Zimbabwe: Monica Mutsvangwa Sued for Spying On Citizens

Information Minister Monica Mutsvangwa has been dragged to court for enacting a Statutory Instrument (SI), which permits monitoring, recording, and storing of communications data between persons where at least one of the communicators is using a Zimbabwe number.

Mutsvangwa is jointly sued with the Postal and Telecommunications Regulatory Authority of Zimbabwe (POTRAZ).

The complainant is Alice Kuvheya, a pro-democracy activist who feels the regulation published and gazetted by the respondents under SI 95 of 2021 on April 9 this year is unlawful.

She accused the government of spying on its citizens and invading privacy and is seeking a review of the SI.

Kuvheya also said the regulations are in violation of the Administrative Justice Act and the right to privacy as enshrined in the Constitution of Zimbabwe.

The objective of the regulations as set out in section 3 is to provide for conditions, requirements, and procedures for monitoring telecommunications traffic in Zimbabwe in order to ensure accurate revenue collection.

Revenue is defined as taxes, duties, fees, levies, charges, penalties, fines.

However, Kuvheya argued the Zimbabwe Revenue Authority (ZIMRA) which operates under the Finance Ministry is responsible for matters of revenue collection thus the ministry headed by Mutsvangwa had no duty at law to facilitate revenue collection.

"The Act as required by the law specifies the limits of the power, the nature and the scope of the statutory instrument that may be made and the principles and standards applicable to the SI," she said.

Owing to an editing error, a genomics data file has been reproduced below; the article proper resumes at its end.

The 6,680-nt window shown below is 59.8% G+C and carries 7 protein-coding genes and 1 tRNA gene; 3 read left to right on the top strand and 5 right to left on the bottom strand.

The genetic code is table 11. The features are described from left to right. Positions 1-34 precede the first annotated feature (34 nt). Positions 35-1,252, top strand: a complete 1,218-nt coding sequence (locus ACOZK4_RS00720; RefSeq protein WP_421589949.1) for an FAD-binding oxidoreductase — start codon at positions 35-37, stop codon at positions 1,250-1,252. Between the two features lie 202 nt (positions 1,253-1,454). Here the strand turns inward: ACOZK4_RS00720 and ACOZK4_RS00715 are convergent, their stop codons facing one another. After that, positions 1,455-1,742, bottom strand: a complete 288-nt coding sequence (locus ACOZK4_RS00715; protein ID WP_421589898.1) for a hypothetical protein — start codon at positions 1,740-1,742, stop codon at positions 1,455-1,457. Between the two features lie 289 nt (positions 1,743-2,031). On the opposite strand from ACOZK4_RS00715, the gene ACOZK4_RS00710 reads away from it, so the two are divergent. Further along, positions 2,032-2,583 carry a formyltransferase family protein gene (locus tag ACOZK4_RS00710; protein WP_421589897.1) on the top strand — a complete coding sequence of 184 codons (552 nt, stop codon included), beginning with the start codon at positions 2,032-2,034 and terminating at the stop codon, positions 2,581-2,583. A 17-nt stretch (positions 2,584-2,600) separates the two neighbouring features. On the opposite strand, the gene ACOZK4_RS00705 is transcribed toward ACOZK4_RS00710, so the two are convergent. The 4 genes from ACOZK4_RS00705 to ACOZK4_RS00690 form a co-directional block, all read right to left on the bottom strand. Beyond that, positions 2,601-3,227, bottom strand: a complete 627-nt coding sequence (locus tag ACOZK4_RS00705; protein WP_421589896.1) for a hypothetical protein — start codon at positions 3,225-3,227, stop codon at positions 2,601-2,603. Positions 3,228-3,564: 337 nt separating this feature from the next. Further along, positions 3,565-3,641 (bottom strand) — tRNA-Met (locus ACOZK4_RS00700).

Kuvheya added it was not legal, therefore, that the respondents exercised powers which they were not given by the Act.

"In the course of my human rights work, I advocate for promotion and protection of economic, social, and cultural rights. This brings me in close interaction with members of the media as I am interested in pursuing the protection of human rights including shelter, water, education, freedom of association, and assembly," she said.

"I aver that the regulations infringe on the right to privacy which extends to the freedom of expression and freedom of the media. In the course of my advocacy work, I provide information on a confidentiality basis to members of the media to protect my identity and my privacy and this privacy is under threat given the provisions of the Regulations."

She added: "The regulations are providing an opportunity for mass surveillance, thereby jeopardising the anonymity of sources. As a result, there is a real threat to the protection of the sources and the chance that they may face retribution from powerful members of society if their identities are disclosed. The regulations are doing more harm than good to the democratic society of Zimbabwe. It is clear that they are irrational and unjustifiable."

According to Kuvheya's founding affidavit, confidential source protection ensures that journalists and media institutions in the country are able to perform their roles as public watchdogs uncovering wrongdoing, maladministration, and corruption

Source: Africa Focus